How to Maintain Company Culture in a Newly Remote Workforce

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Credit: | How to Maintain Company Culture in a Newly Remote Workforce | Remote work isn’t exactly a new concept; however, many companies across the nation are now dealing with the realities of the entire workforce to remote work and are struggling to maintain their company culture. Companies tend to pride themselves on the culture that they put forward in the office for good reason as it can be a deciding factor among potential job candidates as to whether or not they want to proceed with the company. So then, how can a business maintain its company culture when there is no physical office for workers to go to?

Why Company Culture Is Still Important For Remote Workers

Just because the bulk of a company’s workers are remote doesn’t mean that company culture goes to the wayside. Remote workers still need to feel as though their concerns are heard and addressed by their workplace and should feel comfortable communicating with all of their fellow employees and higher-ups, even if it is only through video calls and e-mails. It can be hard for remote workers to feel like they know that they are on the same page as everyone else within the company, so clear and transparent communication is even more important in this new remote world.

Employees still need to make a connection with their remote coworker throughout the day and fortunately, there is a whole array of tools available that can help a team connect with one another and build that core of company culture. Slack, Zoom, and Hangouts are all great ways to keep the spirit of watercooler talk alive and well, even when working from home, as they function not only as great tools to conduct business but also to socialize through messaging in real-time.

It is incredibly important for a business to build its company culture as it helps a business to succeed in a variety of ways. While under normal circumstances, company culture can help a business and their prospective clients understand each other’s motivations better should they come and visit the office for any reason. Arguably more important, especially in the situation that has unfolded over the past few weeks, is the ability for company culture to help a business understand and connect with its employees better, which increases overall morale and retention of great talent.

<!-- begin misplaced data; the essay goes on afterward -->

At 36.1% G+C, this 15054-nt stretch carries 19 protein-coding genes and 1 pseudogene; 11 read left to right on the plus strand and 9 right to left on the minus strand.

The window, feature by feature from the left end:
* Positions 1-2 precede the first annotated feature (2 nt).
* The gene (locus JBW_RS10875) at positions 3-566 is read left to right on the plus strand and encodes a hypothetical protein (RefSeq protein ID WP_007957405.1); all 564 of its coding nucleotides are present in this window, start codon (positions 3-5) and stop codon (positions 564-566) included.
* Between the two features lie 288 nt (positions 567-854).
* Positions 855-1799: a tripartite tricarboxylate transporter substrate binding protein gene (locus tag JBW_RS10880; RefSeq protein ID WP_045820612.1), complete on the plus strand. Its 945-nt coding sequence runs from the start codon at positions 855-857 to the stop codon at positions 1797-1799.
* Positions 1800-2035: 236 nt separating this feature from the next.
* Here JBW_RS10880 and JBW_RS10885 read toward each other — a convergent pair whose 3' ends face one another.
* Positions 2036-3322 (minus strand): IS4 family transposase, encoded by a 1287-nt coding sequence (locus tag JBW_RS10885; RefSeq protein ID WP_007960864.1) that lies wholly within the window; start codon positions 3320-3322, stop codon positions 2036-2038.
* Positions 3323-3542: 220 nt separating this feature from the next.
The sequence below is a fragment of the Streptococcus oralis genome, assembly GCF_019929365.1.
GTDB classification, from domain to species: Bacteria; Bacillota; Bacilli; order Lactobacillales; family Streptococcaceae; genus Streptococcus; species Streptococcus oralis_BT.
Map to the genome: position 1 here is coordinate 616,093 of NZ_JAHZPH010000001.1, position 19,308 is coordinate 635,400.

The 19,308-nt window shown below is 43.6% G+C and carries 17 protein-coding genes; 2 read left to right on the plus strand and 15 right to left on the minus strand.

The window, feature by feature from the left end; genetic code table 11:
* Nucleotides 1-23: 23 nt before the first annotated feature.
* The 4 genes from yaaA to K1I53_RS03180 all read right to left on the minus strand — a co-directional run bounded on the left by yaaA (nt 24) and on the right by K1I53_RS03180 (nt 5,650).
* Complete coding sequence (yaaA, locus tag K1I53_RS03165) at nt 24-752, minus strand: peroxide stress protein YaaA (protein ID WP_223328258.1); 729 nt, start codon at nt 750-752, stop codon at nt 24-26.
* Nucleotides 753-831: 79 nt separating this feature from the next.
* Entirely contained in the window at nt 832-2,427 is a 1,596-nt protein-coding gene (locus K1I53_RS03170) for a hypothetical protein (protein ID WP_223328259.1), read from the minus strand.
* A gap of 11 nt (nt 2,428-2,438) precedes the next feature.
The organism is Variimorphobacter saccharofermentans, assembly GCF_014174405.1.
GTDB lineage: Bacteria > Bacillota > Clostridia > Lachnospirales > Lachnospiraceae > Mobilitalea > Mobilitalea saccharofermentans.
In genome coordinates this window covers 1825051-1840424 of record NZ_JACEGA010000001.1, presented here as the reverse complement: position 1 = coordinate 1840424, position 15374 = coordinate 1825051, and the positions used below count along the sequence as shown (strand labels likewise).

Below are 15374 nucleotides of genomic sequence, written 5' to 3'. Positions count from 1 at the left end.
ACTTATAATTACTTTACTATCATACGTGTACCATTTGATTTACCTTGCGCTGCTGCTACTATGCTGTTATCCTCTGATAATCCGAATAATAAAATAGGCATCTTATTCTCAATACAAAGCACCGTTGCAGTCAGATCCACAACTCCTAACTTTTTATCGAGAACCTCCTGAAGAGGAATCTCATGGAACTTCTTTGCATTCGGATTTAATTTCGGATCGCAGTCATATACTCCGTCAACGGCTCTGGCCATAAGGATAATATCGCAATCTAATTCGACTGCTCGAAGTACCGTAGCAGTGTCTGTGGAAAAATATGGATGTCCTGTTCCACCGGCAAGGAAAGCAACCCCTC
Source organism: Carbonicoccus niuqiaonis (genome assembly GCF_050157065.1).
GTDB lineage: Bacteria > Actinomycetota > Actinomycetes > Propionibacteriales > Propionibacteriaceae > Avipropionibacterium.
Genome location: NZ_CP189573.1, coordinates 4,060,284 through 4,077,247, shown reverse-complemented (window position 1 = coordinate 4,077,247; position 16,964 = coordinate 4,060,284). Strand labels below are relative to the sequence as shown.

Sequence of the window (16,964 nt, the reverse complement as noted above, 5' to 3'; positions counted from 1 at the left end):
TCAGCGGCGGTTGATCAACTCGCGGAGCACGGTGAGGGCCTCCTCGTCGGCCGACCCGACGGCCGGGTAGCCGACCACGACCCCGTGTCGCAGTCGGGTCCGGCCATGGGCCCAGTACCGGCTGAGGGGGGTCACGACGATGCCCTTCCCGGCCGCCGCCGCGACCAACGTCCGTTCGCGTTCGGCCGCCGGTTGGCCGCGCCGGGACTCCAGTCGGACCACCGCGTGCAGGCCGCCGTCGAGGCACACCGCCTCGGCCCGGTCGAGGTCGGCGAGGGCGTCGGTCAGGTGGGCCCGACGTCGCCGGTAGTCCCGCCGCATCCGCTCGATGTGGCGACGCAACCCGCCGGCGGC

Communication Is Still Paramount

There are many different forms of communication vital to business success such as verbal, written, visual, and non-verbal communication. With so many workers across the country moving to remote work suddenly and without preparation, communication is more important than ever. While the method in which a company’s employees communicate with each other has drastically changed, the core forms of communication are still being used and in many cases become even more important than they would be in a face to face situation.

For instance, moving nearly an entire workforce to remote work will undoubtedly increase the amount of written communication that occurs. Employees can no longer pop over to a coworker’s desk to ask a quick question and instead are likely to send an e-mail or text. Due to this, it is important that employees at every level of the company follow appropriate messaging etiquette because even though this style of communication can feel informal it is the new standard and should be treated as such.

Effective communication is essential as it helps employees to build trust with one another, leading to a united workforce. Additionally, a company culture that prioritizes great communication can result in better problem solving from teams as well as increased overall increased efficiency at every level of business. 

Helping Workers Adjust As Much As Possible

Companies that want to thrive during this crisis should do all that they can to make their employee’s transition to remote work as painless and frictionless as possible. Doing so could mean helping workers find the best internet available in the area if they should need to upgrade or even allowing for more time off so that they can better maintain their work-life balance. If it is within a company’s culture to care about helping their employees succeed, these should be easy steps to take.

Burnout is a serious concern for new remote workers, especially since it can be particularly hard to separate their home and work lives as they now occur in the same space. One way to help employees is to continue workplace traditions, even if they have to happen in new and inventive ways. If a company holds regular meetings to celebrate employee accomplishments both in and outside of work, continuing to do so through video conferences will help maintain a degree of normalcy. If employees regularly meet up after work for happy hour, encouraging them to set up a group video chat can show them that their company is still concerned with their wellbeing.

Remote work has become the new norm and there is no telling how long it will continue in this manner. Because of this, it is important that companies adapt to the current situation and find ways to continually improve and build upon their company culture. After all, just because no one is in the office doesn’t mean that all of those important relationships have evaporated, and it is vital that businesses let their employees know that they have their best interests at heart in this trying time.


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